As the SegWit2x implementation inches closer, CoinGeek and other media outlets are taking a stand: Bitcoin Cash is the real Bitcoin as envisioned in the original Satoshi whitepaper.

Forks are a politically charged yet inevitable necessity for the blockchain: they allow a demonstration of possible solutions for issues, and a real-life testing of proposals. And as we have earlier stated, we have concluded that Bitcoin Cash is the most efficient solution to Bitcoin’s scaling issue that, at the same time, remains true to the core values and principles behind Bitcoin.

Bitcoin Cash reverted to the unadulterated form of the blockchain to stay as true to Satoshi’s vision: replace-by-fee was removed, the signatures are preserved, transactions are kept irreversible, fees are kept low, and the block size is increased to accommodate more users and keep transaction processes fast. It has its own market price, mining network, and maintains the same history as the original chain before its August 1, 2017 hard fork, but a unique transaction history from there.

On the other hand, the coin that “SegWit Core” (now the more accurate description of what was the “Bitcoin Core” development group) insists on is no longer the Bitcoin envisioned by Satoshi’s whitepaper—the only reason the SegWit chain acquired the name Bitcoin (BTC) is largely due to the support of some miners and the businesses relying on them, as opposed to those that chose to reject SegWit after recognizing its deficiencies and its misconstruction of “Bitcoin.” It is Bitcoin Cash that remains faithful to Satoshi principles that conceptualized Bitcoin.

Official Statement: Bitcoin Cash is the real Bitcoin

SegWit2x is a premature update done in haste. The SegWit2x code is flawed and has not undergone sufficient vetting, making the upcoming hard fork a rash decision with potentially catastrophic consequences. The deficiencies in SegWit2x’s protocol would open the Bitcoin blockchain up to several angles of attack—consequences of which will be suffered mainly by users and exchanges through massive losses. It’s a grave irresponsibility to allow users’ deposits, and the Bitcoin system as a whole, to be at risk for the sake of this power grab.

As far as the scaling debate goes, it is becoming apparent to more organizations that SegWit was never the best solution. The update lacks substantial functionalities and improvements to even warrant a hard fork in the first place— SegWit2x does not solve Bitcoin’s scaling needs for the long term. So this upcoming SegWit2x hard fork offers minimal benefits compared to its risks.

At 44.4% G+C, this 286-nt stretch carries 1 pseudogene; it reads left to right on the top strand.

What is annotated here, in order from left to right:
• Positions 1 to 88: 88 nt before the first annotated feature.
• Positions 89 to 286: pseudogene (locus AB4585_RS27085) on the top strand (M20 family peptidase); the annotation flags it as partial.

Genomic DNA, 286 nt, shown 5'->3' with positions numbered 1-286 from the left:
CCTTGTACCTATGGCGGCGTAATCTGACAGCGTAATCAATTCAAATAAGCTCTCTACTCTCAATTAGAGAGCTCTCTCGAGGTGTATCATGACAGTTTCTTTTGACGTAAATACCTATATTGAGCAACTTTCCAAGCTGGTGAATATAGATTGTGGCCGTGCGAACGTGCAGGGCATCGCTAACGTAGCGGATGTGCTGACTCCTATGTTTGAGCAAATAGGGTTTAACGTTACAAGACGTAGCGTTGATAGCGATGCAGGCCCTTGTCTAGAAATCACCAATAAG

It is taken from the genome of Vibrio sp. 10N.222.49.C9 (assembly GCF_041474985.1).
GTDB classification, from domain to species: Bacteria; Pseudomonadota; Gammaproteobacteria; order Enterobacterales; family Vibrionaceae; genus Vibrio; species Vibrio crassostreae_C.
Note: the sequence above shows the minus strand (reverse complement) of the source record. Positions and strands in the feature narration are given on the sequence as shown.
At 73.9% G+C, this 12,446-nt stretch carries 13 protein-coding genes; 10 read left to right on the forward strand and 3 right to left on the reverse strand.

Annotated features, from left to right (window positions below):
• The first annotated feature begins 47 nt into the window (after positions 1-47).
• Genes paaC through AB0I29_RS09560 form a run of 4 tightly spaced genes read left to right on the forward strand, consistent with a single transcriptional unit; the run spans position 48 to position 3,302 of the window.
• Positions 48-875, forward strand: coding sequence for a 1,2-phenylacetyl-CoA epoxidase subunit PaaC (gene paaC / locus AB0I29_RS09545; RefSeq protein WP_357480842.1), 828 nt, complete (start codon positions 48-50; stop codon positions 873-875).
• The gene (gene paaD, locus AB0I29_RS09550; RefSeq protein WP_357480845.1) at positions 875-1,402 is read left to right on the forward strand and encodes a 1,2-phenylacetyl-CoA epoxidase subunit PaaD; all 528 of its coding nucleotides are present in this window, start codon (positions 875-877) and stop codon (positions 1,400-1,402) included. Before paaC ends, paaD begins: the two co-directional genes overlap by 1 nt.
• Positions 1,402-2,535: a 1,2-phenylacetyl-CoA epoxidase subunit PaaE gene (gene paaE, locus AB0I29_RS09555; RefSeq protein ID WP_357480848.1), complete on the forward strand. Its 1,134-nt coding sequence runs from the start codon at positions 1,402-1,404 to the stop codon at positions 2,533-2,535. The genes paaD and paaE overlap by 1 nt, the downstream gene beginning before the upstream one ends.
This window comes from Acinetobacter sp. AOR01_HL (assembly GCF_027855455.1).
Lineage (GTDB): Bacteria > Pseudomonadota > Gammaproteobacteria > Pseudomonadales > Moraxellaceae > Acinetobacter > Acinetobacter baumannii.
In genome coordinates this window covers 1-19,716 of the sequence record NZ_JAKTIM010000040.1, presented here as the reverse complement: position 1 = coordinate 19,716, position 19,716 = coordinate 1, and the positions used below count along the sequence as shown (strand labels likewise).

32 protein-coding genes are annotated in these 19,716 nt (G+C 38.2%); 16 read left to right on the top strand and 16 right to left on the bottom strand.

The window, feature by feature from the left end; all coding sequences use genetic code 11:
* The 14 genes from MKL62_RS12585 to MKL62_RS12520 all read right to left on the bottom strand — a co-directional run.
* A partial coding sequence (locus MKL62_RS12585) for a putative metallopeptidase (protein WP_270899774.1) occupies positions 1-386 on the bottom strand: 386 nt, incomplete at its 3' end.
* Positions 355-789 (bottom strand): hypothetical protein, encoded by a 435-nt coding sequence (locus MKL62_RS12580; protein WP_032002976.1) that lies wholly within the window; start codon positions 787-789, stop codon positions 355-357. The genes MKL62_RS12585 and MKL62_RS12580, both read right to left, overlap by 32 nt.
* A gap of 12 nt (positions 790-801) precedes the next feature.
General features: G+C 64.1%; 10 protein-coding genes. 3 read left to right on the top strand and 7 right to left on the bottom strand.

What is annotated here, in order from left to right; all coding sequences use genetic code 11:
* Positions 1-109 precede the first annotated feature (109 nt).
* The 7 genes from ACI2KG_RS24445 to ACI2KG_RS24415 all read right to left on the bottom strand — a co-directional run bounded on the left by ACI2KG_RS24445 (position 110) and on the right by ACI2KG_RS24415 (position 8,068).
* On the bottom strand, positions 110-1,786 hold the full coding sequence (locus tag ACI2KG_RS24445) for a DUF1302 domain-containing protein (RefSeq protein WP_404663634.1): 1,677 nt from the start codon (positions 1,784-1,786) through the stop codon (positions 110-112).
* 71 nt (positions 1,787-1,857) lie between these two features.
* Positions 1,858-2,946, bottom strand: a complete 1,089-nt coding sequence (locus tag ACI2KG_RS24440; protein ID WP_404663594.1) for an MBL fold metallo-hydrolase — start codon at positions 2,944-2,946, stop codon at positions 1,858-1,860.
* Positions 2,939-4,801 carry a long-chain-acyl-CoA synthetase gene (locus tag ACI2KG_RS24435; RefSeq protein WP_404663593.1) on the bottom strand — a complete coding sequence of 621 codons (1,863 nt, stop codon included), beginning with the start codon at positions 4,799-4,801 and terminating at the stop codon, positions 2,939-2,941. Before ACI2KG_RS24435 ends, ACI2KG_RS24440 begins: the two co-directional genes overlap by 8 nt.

SegWit Core proposes a mere 2Mb block size stretch—this won’t hold the volume of transactions for long, and we will all be facing the exact same predicament we are in now within a few months’ time. Contrary to SegWit supporters’ arguments against bigger blocks, it has been proven that massive scaling is attainable—by a test run using one of SegWit’s main rival propositions in the scaling debate: Blockchain Unlimited (BU).

For the first time, a 1.0001GB block was successfully mined on the Gigablock Testnet, proving ultimately that massive scaling of blocks is possible. The results of this test will be implemented by Bitcoin Cash in the future. 

Having considered the circumstances, we will be following the nomenclature below from this point forward.

Bitcoin will refer to Bitcoin Cash which is traded as BCH.

Branches no longer considered Bitcoin: 

SegWit, SegWit Core, or Segwit1X(BTC/SW1) – These chains have high transaction fees and business model not determined. Possible uses as institutional value transfer system; removes digital signature data, reversible transactions, users have to compete for miners by offering higher fees to get their transactions processed. 

Segwit2X(SW2) – it’s the same as SegWit but with the block size increase to 2Mb. 

Bitcoin Gold, or SegWit Gold(SWG) – it’s the same as Segwit 1X but with no side chains; intends to change the proof-of-work algorithm, which may ultimately end in the loss of the mining community.

To read more about the history and the reasons why we’re taking this stand, please read our About Bitcoin page.